Smith’s chin, like usual, will almost certainly be tested in the opening frame. At age 33—it may seem unbelievable that “Lionheart” clocks in just three years the elder of his counterpart, despite the fight mileage of these two men—Smith still possesses the recoverability to take some shots and come back strong. Eventually, that toughness and willingness to rely on a sturdy chin will come back to haunt him, and the possibility does exist that the Fortis MMA standout puts him away. Spann Wins Inside Distance is quite fair at +210, and it is much more likely that he gets the job done before the final bell than after five rounds of battle. Other than some rough sledding early on, Smith’s style and never-back-down mentality should give him the upper hand. Each minute that ticks off the clock should worry those who placed money on Spann while encouraging bettors who selected the moderate favorite.
Ion Cutelaba Wins Inside Distance (-105)
It might come as a shock to some that Cutelaba’s best performances have come not from his willingness to throw caution to the wind and brawl but when he embodied his inner Division I-AA wrestler. The iron-fisted Moldovan is quickly falling into the light heavyweight trap of his best showings in efforts where a win is not added to his ledger. Before his draw to Dustin Jacoby, his last victory came when he grounded former Lumpinee Stadium champ Khalil Roundtree and rearranged his face with elbows. “The Hulk” faces an opponent who would likewise be interested in taking and maintaining top position, and he can make Devin Clark struggle by putting him on his back while unleashing hellacious ground-and-pound. In the sheer power-versus-power battle, “The Hulk” smashes.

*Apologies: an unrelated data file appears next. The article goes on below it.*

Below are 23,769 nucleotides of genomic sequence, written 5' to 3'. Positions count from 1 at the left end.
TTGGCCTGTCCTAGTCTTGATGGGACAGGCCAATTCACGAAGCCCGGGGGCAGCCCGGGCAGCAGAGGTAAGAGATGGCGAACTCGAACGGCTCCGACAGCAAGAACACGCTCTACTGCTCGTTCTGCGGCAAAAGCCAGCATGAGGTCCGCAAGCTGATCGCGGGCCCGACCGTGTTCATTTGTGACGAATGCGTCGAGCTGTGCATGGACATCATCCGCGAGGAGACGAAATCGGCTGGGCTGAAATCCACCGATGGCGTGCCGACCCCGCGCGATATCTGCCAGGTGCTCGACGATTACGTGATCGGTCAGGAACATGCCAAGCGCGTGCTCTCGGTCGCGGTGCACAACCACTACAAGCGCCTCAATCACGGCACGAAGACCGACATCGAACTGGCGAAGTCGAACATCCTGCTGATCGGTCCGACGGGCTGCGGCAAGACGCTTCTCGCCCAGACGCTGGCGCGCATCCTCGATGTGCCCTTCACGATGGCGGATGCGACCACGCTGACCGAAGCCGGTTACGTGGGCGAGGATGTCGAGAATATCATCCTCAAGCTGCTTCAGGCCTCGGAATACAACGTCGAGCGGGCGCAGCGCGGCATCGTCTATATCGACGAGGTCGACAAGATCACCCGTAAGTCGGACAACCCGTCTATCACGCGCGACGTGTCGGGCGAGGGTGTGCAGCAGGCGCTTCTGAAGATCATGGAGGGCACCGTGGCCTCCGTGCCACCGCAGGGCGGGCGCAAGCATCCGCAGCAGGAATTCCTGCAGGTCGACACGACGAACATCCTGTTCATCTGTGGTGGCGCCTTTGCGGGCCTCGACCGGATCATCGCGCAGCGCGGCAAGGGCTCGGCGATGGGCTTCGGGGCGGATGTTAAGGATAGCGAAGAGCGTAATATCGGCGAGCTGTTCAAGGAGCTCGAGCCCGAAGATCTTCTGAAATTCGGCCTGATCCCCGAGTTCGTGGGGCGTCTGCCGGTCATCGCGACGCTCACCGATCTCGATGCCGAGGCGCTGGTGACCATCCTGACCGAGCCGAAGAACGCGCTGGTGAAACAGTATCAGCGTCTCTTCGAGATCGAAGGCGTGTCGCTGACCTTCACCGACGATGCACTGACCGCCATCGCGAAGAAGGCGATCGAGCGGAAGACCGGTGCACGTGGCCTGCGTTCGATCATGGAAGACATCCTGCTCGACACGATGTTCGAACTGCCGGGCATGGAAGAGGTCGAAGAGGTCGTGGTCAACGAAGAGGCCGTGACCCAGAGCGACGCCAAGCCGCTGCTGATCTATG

Clark has struggled to get over the 205-pound hump or even put together more than two wins in a row together; the same, however, can be said about Cutelaba. The record is simple: When Clark has won, it has been on the scorecards, leveraging his opponent to the canvas and controlling him for an extended period. When he has lost, he has been finished within two rounds. This same narrative should play out here, as well, with either Cutelaba forcing a stoppage or Clark weathering the storm to grind out a decision (+250). The Moldovan simply hits too hard, is better at getting up from a grounded position and presents as a much stronger man while he still has gas in the tank. The first round is where Cutelaba likely gets it done, and that particular prop bet is +225.
Joaquin Buckley (-200)